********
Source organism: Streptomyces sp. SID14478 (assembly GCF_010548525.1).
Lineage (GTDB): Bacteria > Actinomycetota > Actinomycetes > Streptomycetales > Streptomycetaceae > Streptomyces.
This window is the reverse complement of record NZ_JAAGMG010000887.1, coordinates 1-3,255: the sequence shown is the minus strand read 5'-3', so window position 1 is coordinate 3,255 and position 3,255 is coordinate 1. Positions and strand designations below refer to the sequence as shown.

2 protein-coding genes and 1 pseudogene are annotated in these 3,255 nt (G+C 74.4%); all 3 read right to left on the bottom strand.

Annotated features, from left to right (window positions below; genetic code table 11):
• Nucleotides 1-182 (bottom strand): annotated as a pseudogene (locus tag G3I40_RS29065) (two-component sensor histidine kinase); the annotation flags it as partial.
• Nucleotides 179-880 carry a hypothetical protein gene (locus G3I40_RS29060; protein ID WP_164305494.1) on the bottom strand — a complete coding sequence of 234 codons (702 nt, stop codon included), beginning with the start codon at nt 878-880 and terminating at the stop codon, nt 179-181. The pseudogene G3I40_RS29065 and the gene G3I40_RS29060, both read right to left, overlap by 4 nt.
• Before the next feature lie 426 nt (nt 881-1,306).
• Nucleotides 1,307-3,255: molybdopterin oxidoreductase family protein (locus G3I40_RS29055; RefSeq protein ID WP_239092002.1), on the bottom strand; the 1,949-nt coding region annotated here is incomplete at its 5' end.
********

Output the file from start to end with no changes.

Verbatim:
Source organism: Streptomyces sp. SID14478 (assembly GCF_010548525.1).
Lineage (GTDB): Bacteria > Actinomycetota > Actinomycetes > Streptomycetales > Streptomycetaceae > Streptomyces.
This window is the reverse complement of record NZ_JAAGMG010000887.1, coordinates 1-3,255: the sequence shown is the minus strand read 5'-3', so window position 1 is coordinate 3,255 and position 3,255 is coordinate 1. Positions and strand designations below refer to the sequence as shown.

2 protein-coding genes and 1 pseudogene are annotated in these 3,255 nt (G+C 74.4%); all 3 read right to left on the bottom strand.

Annotated features, from left to right (window positions below; genetic code table 11):
• Nucleotides 1-182 (bottom strand): annotated as a pseudogene (locus tag G3I40_RS29065) (two-component sensor histidine kinase); the annotation flags it as partial.
• Nucleotides 179-880 carry a hypothetical protein gene (locus G3I40_RS29060; protein ID WP_164305494.1) on the bottom strand — a complete coding sequence of 234 codons (702 nt, stop codon included), beginning with the start codon at nt 878-880 and terminating at the stop codon, nt 179-181. The pseudogene G3I40_RS29065 and the gene G3I40_RS29060, both read right to left, overlap by 4 nt.
• Before the next feature lie 426 nt (nt 881-1,306).
• Nucleotides 1,307-3,255: molybdopterin oxidoreductase family protein (locus G3I40_RS29055; RefSeq protein ID WP_239092002.1), on the bottom strand; the 1,949-nt coding region annotated here is incomplete at its 5' end.